Dr. Philip Landrigan is at the top of NurtureNature!’s hero list.
The following is taken directly from the Mount Sinai Medical Center press release April 30, 2010
Director of the Children’s Environmental Health Center honored for his study of the effects of environmental pollutants on chronic childhood diseases.
Philip Landrigan, MD, MSc, a world-renowned leader in children’s environmental health, has been recognized by TheDailyGreen.com with the 2010 Heart of Green “Protector” award for his pioneering work in the study of the effects of environmental pollutants on chronic childhood diseases.
“Exposure to environmental toxins early in life can have a long-term impact on overall health,” said Dr. Landrigan, who is Dean for Global Health, Professor & Chair of Preventive Medicine, and Director of the Children’s Environmental Health Center at Mount Sinai School of Medicine. “We’ve come a long way in protecting our children against these toxins, but there is still so much more we need to do. I am honored to be recognized by The Daily Green, and look forward to making further strides in researching the connection between environmental toxins and children’s health.”
The Daily Green, part of Hearst Digital Media, is a comprehensive source of environmental news, tips, recipe and information about “going green.” Other award recipients this year include Ted Danson of HBO’s “Bored to Death” and chef Jamie Oliver of ABC’s “Jamie Oliver’s Food Revolution.”
“Dr. Landrigan’s research into lead poisoning and the effects of pesticide exposure have saved and improved millions of lives, and the National Children’s Study promises to provide the information we need to prevent scourges like autism, asthma and learning disabilities,” said Dan Shapley, Senior Editor of the Daily Green. “Few have done so much to improve the health of America’s children.”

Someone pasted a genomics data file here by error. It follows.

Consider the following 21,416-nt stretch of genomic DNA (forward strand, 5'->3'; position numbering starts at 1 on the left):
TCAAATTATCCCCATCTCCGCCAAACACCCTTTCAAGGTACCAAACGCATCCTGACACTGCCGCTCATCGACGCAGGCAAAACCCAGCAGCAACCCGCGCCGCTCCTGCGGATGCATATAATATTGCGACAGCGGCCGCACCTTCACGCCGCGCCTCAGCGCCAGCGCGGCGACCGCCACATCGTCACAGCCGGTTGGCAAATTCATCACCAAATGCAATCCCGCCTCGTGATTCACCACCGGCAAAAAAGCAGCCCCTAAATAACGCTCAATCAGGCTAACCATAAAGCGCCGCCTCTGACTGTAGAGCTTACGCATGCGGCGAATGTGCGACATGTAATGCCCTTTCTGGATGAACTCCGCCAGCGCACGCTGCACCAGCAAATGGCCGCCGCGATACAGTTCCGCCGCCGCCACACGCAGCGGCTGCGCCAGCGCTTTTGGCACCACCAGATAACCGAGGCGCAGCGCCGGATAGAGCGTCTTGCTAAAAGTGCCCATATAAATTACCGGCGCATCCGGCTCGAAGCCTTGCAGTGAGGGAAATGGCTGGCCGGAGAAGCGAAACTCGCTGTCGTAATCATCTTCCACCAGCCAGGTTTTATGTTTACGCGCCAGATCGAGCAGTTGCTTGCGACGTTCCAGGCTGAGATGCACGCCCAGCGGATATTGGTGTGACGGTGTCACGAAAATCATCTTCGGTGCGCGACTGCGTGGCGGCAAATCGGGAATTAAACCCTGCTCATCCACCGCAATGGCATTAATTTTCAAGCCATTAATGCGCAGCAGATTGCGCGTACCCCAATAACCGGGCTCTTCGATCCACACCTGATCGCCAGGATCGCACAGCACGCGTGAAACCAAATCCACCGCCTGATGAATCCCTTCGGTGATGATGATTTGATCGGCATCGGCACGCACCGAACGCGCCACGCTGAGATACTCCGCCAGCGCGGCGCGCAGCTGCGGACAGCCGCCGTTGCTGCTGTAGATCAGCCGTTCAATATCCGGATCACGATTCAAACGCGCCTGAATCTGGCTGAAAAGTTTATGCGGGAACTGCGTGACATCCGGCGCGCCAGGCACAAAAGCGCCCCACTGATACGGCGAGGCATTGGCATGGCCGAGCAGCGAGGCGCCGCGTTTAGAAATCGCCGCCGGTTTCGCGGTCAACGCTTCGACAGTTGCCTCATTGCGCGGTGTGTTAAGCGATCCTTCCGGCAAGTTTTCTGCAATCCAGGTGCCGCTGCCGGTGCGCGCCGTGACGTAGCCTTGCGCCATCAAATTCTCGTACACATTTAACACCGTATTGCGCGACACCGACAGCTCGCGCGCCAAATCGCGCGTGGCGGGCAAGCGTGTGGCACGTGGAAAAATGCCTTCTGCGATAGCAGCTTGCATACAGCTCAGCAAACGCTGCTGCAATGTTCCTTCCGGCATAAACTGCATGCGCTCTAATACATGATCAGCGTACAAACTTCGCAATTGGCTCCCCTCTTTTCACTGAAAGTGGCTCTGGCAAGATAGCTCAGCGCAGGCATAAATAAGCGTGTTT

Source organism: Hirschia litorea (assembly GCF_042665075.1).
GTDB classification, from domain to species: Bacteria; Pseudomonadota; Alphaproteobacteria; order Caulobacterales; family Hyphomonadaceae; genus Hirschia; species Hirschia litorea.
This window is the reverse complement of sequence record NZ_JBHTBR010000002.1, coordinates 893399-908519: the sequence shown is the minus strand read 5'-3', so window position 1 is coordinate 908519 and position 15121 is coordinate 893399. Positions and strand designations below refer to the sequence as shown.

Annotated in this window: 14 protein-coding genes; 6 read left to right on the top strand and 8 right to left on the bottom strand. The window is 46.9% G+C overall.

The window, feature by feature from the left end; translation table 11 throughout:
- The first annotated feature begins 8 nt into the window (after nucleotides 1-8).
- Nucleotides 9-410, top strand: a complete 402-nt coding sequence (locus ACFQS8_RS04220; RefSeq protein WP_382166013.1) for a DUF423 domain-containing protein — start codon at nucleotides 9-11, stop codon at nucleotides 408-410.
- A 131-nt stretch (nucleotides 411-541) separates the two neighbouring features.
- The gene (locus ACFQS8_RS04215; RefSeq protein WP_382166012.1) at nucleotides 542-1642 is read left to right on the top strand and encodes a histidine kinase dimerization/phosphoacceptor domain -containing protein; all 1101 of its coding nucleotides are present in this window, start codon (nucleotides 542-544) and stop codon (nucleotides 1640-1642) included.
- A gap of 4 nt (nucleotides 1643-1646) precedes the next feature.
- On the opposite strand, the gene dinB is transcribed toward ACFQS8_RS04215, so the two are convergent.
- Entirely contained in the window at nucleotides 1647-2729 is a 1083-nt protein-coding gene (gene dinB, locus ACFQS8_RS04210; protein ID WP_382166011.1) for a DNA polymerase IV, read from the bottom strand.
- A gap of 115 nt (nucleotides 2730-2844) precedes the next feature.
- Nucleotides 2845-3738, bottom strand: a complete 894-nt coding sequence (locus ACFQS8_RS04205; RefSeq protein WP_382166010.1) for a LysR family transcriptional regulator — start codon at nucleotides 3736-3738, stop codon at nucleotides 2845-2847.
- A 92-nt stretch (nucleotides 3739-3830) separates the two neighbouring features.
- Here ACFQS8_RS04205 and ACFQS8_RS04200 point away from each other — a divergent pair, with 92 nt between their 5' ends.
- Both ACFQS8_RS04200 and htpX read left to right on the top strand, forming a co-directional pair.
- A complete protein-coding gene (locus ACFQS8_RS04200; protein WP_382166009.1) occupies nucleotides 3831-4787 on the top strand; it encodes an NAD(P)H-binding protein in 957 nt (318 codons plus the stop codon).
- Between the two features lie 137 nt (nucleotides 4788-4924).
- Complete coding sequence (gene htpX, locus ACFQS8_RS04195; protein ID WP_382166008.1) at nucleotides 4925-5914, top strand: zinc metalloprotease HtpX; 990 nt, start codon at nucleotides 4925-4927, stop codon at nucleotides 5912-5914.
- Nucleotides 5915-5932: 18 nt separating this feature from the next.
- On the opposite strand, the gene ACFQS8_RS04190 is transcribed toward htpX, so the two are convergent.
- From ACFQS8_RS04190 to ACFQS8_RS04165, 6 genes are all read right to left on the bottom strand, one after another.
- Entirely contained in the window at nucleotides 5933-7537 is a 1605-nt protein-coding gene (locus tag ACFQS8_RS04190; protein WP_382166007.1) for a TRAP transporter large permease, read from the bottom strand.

Mount Sinai’s Children’s Environmental Health Center conducts research on the environmental causes of disease in children, including asthma, learning disabilities, autism, obesity, and childhood cancer. As Director, Dr. Landrigan has devoted his career to protecting children against environmental threats to health, most notably lead and pesticides.
He is the lead investigator of the New York- New Jersey Consortium within the National Children’s Study, the largest study of children’s health and the environment ever launched in the United States. The National Children’s Study will follow 100,000 American children for 21 years to find out how exposure to certain environmental factors impacts their health. The goal of the study is to understand the causes of chronic children’s diseases such as autism, asthma, obesity, and attention deficit disorder.
Dr. Landrigan has served at the U.S. Centers for Disease Control and Prevention and the National Institute for Occupational Safety and Health, and was awarded the Meritorious Service Medal of the U.S. Public Health Service. He was one of the first scientists to recognize the threat of low-level lead exposure to children’s health, and his pioneering research on lead toxicity persuaded the U.S. government to mandate removal of lead from gasoline and pain. Those, actions have yielded a 90 percent decline in the incidence of childhood lead poisoning over the past 25 years and are calculated to save the United States $200 billion each year in averted costs of lead toxicity. He also convinced the federal government to begin reviewing the impact of pesticides in children.
In addition to publishing more than 500 scientific papers and five books, Dr. Landrigan has chaired several national committees. He was elected to the Institute of Medicine of the National Academy of Sciences in 1987.
After receiving his BA from Boston College, Dr. Landrigan earned his MD from Harvard Medical School. He later pursued an MS in Occupational Medicine and Diploma of Industrial Health at the London School of Hygiene and Tropical Medicine.